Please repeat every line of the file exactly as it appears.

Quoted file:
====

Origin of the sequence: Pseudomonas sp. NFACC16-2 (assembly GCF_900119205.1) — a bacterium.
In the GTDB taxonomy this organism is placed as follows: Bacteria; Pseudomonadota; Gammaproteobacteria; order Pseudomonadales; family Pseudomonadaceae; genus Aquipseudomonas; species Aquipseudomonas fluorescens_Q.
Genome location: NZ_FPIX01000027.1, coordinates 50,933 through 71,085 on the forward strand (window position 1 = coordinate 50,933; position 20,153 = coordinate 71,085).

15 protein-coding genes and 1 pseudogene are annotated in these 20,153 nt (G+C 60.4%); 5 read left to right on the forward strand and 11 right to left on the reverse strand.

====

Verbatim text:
Origin of the sequence: Pseudomonas sp. NFACC16-2 (assembly GCF_900119205.1) — a bacterium.
In the GTDB taxonomy this organism is placed as follows: Bacteria; Pseudomonadota; Gammaproteobacteria; order Pseudomonadales; family Pseudomonadaceae; genus Aquipseudomonas; species Aquipseudomonas fluorescens_Q.
Genome location: NZ_FPIX01000027.1, coordinates 50,933 through 71,085 on the forward strand (window position 1 = coordinate 50,933; position 20,153 = coordinate 71,085).

15 protein-coding genes and 1 pseudogene are annotated in these 20,153 nt (G+C 60.4%); 5 read left to right on the forward strand and 11 right to left on the reverse strand.